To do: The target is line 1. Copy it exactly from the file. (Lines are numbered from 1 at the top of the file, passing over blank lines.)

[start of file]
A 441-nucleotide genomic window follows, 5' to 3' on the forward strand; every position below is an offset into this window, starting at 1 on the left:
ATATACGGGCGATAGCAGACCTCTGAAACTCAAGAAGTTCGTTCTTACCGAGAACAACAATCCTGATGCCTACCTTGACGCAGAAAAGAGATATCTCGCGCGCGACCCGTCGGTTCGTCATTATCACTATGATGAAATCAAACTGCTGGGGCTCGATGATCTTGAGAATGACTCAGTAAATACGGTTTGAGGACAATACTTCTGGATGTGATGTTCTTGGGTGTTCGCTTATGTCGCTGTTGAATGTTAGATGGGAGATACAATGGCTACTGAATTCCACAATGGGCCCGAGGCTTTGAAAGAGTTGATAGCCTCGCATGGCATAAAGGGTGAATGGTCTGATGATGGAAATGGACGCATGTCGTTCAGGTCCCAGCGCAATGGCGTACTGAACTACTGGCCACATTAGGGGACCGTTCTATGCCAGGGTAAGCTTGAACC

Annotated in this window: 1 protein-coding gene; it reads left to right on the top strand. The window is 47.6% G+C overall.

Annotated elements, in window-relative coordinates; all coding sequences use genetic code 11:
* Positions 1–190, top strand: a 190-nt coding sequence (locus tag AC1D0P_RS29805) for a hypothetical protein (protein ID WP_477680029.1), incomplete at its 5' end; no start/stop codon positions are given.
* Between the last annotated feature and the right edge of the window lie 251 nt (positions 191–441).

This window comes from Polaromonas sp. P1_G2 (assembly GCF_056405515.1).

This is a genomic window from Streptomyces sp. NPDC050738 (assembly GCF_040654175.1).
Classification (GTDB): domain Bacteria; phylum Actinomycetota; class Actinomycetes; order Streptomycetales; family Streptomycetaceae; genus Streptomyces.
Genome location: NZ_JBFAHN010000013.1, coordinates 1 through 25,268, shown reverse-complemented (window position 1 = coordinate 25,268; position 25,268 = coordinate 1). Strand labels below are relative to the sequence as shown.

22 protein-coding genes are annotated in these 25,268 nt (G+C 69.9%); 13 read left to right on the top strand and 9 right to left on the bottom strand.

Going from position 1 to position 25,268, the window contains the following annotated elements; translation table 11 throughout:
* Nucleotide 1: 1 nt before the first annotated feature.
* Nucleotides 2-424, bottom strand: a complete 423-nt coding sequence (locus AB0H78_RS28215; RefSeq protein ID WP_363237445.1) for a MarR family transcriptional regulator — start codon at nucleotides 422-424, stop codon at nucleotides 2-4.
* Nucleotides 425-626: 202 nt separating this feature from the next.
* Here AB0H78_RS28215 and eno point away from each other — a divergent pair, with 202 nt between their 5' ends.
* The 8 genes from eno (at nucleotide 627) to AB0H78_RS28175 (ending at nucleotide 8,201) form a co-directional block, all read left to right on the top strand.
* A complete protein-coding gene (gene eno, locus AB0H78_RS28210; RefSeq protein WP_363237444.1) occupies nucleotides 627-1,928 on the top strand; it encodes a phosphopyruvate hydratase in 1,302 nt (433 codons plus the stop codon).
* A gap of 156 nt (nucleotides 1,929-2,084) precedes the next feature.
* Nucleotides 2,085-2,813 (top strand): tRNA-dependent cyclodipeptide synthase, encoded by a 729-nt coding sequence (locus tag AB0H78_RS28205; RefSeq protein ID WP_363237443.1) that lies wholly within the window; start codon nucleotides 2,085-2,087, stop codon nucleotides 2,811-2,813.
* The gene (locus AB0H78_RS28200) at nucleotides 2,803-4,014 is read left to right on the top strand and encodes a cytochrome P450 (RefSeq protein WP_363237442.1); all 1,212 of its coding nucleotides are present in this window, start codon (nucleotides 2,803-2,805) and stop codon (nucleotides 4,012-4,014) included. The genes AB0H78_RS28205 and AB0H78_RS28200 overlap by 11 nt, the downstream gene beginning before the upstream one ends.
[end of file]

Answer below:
A 441-nucleotide genomic window follows, 5' to 3' on the forward strand; every position below is an offset into this window, starting at 1 on the left: